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The commission that drew new political districts for California this year has asked the California Supreme Court to toss out lawsuits challenging lines for Congress and the state Senate.

The California Citizens Redistricting Commission's legal response said its maps complied with constitutional requirements and that the lawsuits rely "exclusively on the unsupported factual speculation and legal conclusions of a single, shared 'expert' -- whose preferences they would substitute for the Commission's public process, measured deliberations, and careful exercise of its constitutional mandate."

The commission's lawyers also moved to strike a declaration supporting the lawsuits and filed by Tony Quinn, a GOP consultant and co-author of "The Target Book" guide to California congressional and legislative districts and races, who said the maps were insufficient.

Quinn's opinions, the commission's lawyers responded, in part, are "irrelevant because they consider expressly the effect of redistricting on incumbents and other political candidates, a criterion that the California Constitution prohibited the Commission from considering in its line-drawing process."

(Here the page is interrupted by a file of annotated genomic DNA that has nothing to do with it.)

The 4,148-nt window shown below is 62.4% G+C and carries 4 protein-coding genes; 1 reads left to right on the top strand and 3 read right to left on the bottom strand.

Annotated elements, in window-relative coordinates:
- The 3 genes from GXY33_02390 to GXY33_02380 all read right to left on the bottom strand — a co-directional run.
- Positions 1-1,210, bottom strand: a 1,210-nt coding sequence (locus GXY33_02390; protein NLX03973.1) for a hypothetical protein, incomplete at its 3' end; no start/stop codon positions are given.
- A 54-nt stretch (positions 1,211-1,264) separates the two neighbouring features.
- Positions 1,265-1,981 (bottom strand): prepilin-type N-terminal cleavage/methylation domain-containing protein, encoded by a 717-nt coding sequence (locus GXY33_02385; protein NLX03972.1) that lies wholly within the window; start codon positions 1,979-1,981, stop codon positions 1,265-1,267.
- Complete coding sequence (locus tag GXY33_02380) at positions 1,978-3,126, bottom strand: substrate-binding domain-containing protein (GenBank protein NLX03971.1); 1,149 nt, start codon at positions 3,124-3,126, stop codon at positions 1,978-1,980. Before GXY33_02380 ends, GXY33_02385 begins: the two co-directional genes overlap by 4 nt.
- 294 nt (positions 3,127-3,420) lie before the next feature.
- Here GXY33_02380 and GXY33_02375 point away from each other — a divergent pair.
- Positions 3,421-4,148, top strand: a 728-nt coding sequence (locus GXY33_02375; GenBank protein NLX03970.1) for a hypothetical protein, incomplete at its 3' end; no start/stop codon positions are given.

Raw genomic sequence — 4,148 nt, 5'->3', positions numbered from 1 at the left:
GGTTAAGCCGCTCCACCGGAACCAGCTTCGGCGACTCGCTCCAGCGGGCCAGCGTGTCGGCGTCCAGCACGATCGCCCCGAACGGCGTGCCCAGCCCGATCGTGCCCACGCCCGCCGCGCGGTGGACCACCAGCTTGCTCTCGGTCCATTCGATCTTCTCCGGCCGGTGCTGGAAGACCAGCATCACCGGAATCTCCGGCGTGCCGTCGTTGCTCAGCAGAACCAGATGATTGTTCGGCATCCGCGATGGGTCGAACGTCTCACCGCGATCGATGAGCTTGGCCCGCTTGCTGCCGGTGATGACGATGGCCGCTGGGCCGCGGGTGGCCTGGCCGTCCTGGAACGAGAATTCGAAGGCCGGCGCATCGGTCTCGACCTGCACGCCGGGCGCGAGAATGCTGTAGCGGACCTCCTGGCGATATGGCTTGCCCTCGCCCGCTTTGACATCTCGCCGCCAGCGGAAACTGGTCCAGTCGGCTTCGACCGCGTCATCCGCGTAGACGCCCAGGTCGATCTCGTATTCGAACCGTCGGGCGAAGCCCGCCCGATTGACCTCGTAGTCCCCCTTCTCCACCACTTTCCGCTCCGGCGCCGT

The challengeto the congressional maps was filed by former Republican Rep. George Radanovich of Mariposa, who argued that the panel failed to meet its obligation under the federal Voting Rights Act. The suit contends that lines for three districts in Los Angeles were drawn to protect three incumbents in violation of federal law and the state constitution. That move, the lawsuit contends, failed to ensure that one or two of those congressional districts had a majority of African American voters and denied Latino voters an opportunity for one or two Latino-majority districts.

The lawsuit challenging the Senate districts, contends they dilute voting power of Latinos, fail to comply with constitutional requirements for compactness, contiguity, communities of interest, and existing county boundary lines and unnecessarily split up San Bernardino and Sacramento counties into multiple districts.

To see a point-by-point refutation of the lawsuits' claims, look here to read the commission's response.



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